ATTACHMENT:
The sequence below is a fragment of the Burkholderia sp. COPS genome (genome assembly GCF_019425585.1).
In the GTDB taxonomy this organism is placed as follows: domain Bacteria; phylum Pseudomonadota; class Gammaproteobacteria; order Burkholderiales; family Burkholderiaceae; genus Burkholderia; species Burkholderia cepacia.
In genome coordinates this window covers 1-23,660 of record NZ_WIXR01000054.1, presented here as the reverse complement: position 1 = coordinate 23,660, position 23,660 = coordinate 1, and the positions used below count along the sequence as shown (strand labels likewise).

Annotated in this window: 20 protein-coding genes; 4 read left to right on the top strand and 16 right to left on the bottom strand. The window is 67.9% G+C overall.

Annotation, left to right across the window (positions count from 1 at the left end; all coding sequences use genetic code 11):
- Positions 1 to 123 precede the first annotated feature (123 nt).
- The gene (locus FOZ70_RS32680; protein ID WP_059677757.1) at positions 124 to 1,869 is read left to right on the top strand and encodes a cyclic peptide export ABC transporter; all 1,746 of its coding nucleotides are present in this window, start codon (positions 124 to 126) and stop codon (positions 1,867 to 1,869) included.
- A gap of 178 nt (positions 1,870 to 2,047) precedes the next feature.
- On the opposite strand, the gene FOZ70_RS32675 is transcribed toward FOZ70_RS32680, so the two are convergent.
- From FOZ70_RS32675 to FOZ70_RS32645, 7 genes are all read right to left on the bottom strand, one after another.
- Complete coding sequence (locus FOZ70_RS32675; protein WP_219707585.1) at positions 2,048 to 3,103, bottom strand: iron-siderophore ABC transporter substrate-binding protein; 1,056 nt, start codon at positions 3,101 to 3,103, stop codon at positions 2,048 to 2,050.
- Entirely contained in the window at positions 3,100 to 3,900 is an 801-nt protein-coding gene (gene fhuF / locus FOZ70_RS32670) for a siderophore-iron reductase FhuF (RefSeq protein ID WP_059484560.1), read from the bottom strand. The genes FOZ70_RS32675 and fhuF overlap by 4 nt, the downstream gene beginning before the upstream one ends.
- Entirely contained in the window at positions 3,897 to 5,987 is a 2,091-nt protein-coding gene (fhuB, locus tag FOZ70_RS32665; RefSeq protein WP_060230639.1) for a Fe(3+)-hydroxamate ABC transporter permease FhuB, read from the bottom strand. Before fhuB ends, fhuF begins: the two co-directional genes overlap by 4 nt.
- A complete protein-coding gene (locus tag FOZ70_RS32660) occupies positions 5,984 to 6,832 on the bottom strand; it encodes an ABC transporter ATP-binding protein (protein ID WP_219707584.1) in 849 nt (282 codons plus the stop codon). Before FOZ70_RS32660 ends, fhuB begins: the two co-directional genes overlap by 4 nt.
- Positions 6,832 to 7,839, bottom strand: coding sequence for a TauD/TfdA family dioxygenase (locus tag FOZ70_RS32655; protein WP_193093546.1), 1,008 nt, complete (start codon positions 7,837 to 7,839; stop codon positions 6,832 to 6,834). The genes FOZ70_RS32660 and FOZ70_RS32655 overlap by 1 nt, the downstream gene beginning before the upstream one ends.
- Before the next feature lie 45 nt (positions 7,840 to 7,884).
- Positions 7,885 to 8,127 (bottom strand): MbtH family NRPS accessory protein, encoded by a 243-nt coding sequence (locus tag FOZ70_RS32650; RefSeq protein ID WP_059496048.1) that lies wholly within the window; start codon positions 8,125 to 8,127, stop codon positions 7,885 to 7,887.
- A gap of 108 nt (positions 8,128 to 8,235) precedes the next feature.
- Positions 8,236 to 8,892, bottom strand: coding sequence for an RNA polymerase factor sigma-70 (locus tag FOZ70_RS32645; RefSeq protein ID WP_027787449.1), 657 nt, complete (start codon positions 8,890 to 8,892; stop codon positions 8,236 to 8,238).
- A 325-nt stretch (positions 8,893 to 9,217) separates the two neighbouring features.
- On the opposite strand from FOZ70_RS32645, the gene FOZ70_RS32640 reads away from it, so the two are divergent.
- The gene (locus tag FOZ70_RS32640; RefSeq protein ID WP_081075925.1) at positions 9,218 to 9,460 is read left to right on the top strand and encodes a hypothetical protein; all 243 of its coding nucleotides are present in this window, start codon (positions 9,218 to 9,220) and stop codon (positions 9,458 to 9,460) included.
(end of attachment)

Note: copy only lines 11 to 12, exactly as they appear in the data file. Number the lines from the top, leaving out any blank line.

- Complete coding sequence (locus FOZ70_RS32675; protein WP_219707585.1) at positions 2,048 to 3,103, bottom strand: iron-siderophore ABC transporter substrate-binding protein; 1,056 nt, start codon at positions 3,101 to 3,103, stop codon at positions 2,048 to 2,050.
- Entirely contained in the window at positions 3,100 to 3,900 is an 801-nt protein-coding gene (gene fhuF / locus FOZ70_RS32670) for a siderophore-iron reductase FhuF (RefSeq protein ID WP_059484560.1), read from the bottom strand. The genes FOZ70_RS32675 and fhuF overlap by 4 nt, the downstream gene beginning before the upstream one ends.